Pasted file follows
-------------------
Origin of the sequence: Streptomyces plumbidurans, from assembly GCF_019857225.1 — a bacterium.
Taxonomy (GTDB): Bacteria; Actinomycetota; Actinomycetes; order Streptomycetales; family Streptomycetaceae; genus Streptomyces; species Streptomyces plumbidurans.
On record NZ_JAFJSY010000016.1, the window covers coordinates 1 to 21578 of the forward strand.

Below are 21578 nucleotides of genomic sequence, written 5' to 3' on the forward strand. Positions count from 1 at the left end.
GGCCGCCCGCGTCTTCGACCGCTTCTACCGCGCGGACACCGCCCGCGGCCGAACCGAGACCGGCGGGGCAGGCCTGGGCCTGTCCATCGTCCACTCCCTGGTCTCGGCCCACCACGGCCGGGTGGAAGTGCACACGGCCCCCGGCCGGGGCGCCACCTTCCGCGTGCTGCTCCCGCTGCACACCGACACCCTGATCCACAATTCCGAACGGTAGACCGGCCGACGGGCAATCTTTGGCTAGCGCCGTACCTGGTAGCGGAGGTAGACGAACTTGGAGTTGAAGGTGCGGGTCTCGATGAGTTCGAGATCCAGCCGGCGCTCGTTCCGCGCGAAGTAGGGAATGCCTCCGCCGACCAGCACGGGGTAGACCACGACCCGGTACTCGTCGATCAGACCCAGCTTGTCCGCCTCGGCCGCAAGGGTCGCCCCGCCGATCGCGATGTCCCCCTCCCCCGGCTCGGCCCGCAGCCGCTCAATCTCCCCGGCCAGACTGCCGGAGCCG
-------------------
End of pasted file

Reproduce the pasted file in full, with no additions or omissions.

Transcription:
Origin of the sequence: Streptomyces plumbidurans, from assembly GCF_019857225.1 — a bacterium.
Taxonomy (GTDB): Bacteria; Actinomycetota; Actinomycetes; order Streptomycetales; family Streptomycetaceae; genus Streptomyces; species Streptomyces plumbidurans.
On record NZ_JAFJSY010000016.1, the window covers coordinates 1 to 21578 of the forward strand.

Below are 21578 nucleotides of genomic sequence, written 5' to 3' on the forward strand. Positions count from 1 at the left end.
GGCCGCCCGCGTCTTCGACCGCTTCTACCGCGCGGACACCGCCCGCGGCCGAACCGAGACCGGCGGGGCAGGCCTGGGCCTGTCCATCGTCCACTCCCTGGTCTCGGCCCACCACGGCCGGGTGGAAGTGCACACGGCCCCCGGCCGGGGCGCCACCTTCCGCGTGCTGCTCCCGCTGCACACCGACACCCTGATCCACAATTCCGAACGGTAGACCGGCCGACGGGCAATCTTTGGCTAGCGCCGTACCTGGTAGCGGAGGTAGACGAACTTGGAGTTGAAGGTGCGGGTCTCGATGAGTTCGAGATCCAGCCGGCGCTCGTTCCGCGCGAAGTAGGGAATGCCTCCGCCGACCAGCACGGGGTAGACCACGACCCGGTACTCGTCGATCAGACCCAGCTTGTCCGCCTCGGCCGCAAGGGTCGCCCCGCCGATCGCGATGTCCCCCTCCCCCGGCTCGGCCCGCAGCCGCTCAATCTCCCCGGCCAGACTGCCGGAGCCG